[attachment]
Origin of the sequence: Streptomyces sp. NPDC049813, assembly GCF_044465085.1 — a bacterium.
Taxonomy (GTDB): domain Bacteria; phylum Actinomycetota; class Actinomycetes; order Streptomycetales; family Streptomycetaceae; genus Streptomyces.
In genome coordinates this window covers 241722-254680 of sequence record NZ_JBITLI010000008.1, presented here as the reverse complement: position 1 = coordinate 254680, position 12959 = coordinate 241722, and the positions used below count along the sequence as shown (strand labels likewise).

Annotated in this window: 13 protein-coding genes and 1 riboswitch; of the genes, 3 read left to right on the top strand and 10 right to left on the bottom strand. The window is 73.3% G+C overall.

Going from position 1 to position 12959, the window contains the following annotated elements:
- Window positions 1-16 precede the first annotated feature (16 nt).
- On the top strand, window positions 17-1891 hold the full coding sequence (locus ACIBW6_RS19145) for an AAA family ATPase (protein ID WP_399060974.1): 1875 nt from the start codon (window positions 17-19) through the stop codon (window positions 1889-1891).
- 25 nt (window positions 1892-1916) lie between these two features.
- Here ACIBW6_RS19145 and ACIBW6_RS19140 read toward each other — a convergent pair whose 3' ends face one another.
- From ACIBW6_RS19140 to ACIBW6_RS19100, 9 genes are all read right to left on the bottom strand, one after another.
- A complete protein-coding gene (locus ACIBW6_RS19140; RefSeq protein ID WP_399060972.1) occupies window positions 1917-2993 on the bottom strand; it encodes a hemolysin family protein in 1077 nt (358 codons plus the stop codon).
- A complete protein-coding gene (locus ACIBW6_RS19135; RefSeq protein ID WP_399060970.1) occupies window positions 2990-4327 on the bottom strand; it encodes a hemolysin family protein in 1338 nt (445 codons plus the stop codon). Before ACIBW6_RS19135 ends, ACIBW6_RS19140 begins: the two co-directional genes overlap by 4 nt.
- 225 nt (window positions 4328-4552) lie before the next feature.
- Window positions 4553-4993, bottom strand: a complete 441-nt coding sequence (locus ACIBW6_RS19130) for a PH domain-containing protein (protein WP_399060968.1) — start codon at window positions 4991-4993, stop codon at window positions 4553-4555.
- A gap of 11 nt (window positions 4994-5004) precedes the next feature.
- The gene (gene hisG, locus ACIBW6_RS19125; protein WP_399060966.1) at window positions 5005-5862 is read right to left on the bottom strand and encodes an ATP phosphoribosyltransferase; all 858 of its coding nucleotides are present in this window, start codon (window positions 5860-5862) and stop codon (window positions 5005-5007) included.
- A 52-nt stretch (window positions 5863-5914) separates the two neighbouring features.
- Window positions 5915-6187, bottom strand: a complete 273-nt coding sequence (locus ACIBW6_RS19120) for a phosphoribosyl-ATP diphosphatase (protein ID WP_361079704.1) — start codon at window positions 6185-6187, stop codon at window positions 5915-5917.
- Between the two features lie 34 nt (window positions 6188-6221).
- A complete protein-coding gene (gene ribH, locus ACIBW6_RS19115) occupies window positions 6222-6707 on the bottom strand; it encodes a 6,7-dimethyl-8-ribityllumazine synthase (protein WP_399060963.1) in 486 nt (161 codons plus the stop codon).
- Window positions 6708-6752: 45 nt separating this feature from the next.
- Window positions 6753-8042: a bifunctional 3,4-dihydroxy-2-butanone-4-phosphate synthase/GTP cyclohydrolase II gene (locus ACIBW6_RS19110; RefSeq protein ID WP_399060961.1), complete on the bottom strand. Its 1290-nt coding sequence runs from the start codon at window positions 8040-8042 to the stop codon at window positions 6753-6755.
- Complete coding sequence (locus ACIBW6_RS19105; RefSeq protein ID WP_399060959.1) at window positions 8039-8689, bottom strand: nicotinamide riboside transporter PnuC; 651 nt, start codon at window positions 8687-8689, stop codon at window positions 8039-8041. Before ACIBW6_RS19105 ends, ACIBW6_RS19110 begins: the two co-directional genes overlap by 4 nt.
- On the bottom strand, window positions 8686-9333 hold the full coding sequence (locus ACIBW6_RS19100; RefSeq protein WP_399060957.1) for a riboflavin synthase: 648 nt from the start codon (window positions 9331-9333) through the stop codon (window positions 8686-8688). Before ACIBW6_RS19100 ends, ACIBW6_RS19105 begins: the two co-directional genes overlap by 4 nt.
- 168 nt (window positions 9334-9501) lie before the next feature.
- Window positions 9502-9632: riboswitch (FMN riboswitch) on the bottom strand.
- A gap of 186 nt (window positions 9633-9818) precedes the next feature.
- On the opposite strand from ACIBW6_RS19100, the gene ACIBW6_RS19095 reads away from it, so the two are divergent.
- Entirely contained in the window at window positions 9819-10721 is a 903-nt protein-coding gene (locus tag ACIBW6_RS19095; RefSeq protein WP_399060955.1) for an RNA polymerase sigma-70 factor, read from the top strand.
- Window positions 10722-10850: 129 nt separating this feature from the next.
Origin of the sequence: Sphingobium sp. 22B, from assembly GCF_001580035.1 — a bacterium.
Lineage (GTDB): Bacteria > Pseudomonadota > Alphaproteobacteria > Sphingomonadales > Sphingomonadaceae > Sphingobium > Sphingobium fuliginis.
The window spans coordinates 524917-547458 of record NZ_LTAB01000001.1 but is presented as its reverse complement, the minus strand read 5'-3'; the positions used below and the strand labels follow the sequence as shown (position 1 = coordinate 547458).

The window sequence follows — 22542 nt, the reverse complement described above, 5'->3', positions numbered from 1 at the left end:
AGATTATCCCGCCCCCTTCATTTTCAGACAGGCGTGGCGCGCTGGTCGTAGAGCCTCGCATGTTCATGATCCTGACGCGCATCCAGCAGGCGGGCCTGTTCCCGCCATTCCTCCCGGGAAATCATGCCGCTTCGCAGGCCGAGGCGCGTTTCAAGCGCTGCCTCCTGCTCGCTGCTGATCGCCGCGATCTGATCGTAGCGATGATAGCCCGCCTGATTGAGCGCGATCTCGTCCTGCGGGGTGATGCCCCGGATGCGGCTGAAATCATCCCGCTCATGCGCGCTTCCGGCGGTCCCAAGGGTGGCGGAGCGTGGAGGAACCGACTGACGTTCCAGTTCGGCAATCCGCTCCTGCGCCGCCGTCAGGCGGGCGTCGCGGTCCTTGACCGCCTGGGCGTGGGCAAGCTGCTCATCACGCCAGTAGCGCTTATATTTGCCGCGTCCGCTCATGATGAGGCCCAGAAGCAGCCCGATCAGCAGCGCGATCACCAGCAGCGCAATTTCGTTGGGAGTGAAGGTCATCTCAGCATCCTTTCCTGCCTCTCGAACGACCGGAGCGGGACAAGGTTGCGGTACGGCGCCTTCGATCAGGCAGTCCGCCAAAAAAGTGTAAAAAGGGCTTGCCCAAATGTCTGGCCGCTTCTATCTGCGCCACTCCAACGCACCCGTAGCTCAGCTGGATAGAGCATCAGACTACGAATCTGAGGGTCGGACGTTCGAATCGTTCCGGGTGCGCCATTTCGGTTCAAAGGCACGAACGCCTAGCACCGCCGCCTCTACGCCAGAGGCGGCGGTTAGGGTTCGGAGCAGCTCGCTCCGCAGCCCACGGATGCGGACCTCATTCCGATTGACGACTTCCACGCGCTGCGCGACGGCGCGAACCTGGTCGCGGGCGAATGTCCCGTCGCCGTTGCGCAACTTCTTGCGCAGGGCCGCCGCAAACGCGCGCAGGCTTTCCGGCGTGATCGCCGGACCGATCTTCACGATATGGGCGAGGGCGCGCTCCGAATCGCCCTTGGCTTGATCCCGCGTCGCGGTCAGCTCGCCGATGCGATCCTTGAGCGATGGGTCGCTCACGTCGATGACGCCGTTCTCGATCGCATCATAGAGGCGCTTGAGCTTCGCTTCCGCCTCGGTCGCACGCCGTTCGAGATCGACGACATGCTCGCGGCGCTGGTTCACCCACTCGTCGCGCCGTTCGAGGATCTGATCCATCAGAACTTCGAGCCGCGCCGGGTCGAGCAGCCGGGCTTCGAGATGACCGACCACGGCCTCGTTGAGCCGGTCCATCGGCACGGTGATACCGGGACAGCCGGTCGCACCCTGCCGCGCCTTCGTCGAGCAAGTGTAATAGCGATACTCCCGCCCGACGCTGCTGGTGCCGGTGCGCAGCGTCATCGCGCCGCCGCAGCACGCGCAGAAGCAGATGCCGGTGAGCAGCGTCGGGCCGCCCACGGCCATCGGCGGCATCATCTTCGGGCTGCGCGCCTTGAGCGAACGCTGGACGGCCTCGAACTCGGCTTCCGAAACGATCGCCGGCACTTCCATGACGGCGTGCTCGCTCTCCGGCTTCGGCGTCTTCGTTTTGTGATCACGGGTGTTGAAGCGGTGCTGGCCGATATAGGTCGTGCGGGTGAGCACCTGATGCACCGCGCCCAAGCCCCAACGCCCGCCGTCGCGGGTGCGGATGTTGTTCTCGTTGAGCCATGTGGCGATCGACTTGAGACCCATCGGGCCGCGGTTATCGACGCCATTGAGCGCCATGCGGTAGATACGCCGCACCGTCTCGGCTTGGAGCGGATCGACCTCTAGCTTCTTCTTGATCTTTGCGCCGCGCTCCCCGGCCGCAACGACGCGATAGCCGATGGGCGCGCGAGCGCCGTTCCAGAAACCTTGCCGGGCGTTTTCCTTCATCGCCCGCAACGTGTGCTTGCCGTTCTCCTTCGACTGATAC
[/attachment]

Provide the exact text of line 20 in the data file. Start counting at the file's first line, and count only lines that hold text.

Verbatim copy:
- A complete protein-coding gene (gene ribH, locus ACIBW6_RS19115) occupies window positions 6222-6707 on the bottom strand; it encodes a 6,7-dimethyl-8-ribityllumazine synthase (protein WP_399060963.1) in 486 nt (161 codons plus the stop codon).